Oct 21, 2015

Rozanna Purcell and Aisling Tuck Talk Vegetarianism and Veganism

Sean O’Carroll recaps TCD Environmental Society’s Vegetarian and Tasting Tips event.

Sean O’CarrollContributing Writer
Sean O'Carroll for The University Times

Rozanna Purcell gave a reasoned outlook on veganism to an audience that might not have been expecting it at the Vegetarian Tasting and Tips event hosted by Trinity’s Environmental Society.

The event opened with Aine O’Gorman, President of the society, who welcomed the audience and outlined their reasons for hosting the event. Aine focused on the negative environmental impact of the meat and dairy industries, explaining how vegetarian and vegan diets can reduce these effects.

Rozanna Purcell, model and creator of the Natural Born Feeder cookbook and food brand, then managed to fill the room with laughter, joking about how she used to see visiting Trinity as a “day out” back when she was in UCD. She explained how setting up Natural Born Feeder made her evaluate and outline her core food values, which focus on sustainability and her own health. Purcell discussed her upbringing on a beef and dairy farm and how this connection to whole, unprocessed food shaped her relationship with food.


Above all, Purcell advocated balance, using her current routine of eating vegan on weekends and one meal a day during the week as an example. Rozanna insisted that anyone can adopt a similar lifestyle, mentioning how she’s currently trying to teach her boyfriend, Bressie, how to cook by forcing him to cook her one vegan meal a week.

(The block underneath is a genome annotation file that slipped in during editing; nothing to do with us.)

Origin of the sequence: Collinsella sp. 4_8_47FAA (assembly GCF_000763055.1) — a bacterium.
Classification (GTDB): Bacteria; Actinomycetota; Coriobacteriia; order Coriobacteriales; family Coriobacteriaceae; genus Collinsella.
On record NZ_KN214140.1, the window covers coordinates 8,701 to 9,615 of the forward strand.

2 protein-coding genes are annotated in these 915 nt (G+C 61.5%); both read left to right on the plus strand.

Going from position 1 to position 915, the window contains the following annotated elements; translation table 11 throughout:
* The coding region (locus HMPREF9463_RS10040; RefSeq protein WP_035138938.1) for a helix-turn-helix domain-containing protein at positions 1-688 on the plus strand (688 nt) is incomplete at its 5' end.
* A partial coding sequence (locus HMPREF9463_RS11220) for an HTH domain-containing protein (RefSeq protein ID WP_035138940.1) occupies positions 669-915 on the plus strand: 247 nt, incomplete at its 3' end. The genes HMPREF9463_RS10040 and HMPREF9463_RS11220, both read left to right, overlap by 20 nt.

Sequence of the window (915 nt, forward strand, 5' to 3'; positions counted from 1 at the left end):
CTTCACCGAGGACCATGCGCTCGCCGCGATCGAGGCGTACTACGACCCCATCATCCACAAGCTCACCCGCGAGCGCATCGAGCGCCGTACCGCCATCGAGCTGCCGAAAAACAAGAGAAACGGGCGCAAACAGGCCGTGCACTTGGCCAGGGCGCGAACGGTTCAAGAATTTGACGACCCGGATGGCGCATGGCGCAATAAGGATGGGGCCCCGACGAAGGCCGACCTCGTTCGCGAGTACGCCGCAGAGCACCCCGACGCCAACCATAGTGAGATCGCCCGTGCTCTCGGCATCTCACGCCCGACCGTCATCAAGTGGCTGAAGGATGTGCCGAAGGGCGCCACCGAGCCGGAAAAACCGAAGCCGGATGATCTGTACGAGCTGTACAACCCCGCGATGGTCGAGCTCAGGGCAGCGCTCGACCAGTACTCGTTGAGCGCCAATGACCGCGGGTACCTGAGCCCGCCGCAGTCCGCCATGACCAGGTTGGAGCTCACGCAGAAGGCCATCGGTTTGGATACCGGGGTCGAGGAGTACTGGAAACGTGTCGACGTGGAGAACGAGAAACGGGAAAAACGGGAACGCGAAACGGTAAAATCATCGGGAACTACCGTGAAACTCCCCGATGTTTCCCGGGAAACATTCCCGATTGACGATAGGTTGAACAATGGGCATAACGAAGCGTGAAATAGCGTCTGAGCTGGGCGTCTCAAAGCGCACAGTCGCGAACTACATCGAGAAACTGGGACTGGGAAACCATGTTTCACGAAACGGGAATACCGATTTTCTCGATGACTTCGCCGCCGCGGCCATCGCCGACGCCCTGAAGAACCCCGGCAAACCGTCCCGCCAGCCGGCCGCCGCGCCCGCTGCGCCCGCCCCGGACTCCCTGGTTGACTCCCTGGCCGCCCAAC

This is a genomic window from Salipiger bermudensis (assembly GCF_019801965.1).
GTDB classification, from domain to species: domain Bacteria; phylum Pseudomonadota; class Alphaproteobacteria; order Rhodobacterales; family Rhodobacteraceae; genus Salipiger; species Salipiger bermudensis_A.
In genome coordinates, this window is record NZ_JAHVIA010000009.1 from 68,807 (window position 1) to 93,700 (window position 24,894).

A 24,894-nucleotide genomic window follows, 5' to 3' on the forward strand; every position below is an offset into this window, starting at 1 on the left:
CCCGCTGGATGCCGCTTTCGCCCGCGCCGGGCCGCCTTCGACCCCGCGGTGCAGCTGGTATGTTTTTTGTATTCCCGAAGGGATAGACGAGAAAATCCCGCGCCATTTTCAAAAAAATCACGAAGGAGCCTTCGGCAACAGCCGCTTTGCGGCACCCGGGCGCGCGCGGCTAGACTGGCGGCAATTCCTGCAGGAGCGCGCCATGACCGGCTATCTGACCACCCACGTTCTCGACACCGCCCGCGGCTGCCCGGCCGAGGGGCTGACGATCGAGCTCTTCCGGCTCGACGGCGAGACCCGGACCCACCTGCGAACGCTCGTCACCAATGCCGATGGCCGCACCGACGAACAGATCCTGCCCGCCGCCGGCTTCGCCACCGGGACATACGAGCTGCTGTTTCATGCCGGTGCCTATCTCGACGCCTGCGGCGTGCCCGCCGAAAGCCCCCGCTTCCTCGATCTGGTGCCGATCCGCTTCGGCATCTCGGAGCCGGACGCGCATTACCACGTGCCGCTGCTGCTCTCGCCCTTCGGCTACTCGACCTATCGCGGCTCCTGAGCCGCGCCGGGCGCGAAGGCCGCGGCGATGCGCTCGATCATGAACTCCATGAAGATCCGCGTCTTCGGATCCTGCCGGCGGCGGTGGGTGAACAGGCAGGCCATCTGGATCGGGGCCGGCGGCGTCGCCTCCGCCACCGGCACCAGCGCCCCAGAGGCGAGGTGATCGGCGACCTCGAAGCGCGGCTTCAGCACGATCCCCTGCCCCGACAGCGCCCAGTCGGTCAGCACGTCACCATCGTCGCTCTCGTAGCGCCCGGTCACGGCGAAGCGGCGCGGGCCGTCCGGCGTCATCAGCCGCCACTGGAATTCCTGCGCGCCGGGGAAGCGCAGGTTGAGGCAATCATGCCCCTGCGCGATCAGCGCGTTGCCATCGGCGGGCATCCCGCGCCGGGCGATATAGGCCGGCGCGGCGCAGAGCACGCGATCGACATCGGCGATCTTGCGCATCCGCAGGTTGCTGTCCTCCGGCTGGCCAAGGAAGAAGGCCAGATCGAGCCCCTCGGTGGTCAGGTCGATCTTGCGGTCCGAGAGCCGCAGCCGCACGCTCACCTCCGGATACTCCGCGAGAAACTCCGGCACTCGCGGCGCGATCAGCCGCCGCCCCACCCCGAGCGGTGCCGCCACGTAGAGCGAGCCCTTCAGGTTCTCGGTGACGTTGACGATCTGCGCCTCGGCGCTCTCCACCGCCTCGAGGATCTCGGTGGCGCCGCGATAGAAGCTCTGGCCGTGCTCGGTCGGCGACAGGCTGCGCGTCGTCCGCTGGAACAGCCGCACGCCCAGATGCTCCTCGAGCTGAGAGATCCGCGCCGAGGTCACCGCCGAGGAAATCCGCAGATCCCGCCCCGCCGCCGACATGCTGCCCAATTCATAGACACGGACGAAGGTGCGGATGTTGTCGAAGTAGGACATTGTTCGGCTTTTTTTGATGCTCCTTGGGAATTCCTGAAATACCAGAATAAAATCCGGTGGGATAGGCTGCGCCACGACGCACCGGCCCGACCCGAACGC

Aisling Tuck, food blogger and vegan chef on Oh Happy Vegan, followed Purcell. Tuck told of her transition to vegetarianism after watching the documentary, Food Inc., to a room of nodding heads. From there, she started her Instagram account that would eventually turn into her blog. She progressively learned more about veganism from other food bloggers and people on Instagram, eventually making the switch for ethical reasons.

Tuck finished her portion of the event by recommending several documentaries about the meat and dairy industry and their environmental impact.

Purcell was clearly the centre of attention once questions were then taken from the audience. One student asked how she adjusted from her childhood on a dairy farm to her current lifestyle. Purcell gave an educated response, stating that farming can be done ethically, sustainably, and locally. However, she cautioned students to cast a critical eye on media surrounding nutrition because Ireland’s economy relies so heavily on dairy and beef.

Another student was concerned about getting enough protein in her diet, and explained how she had recently started eating fish along with her vegetarian diet. Purcell encouraged the student to continue her diet choice if she feels healthier because diet is a personal choice. Tuck added that she doesn’t find a problem getting enough protein in her day-to-day diet.

Afterwards, a selection of vegetarian and vegan food was passed around, and people were invited to try several non-dairy-based milks.

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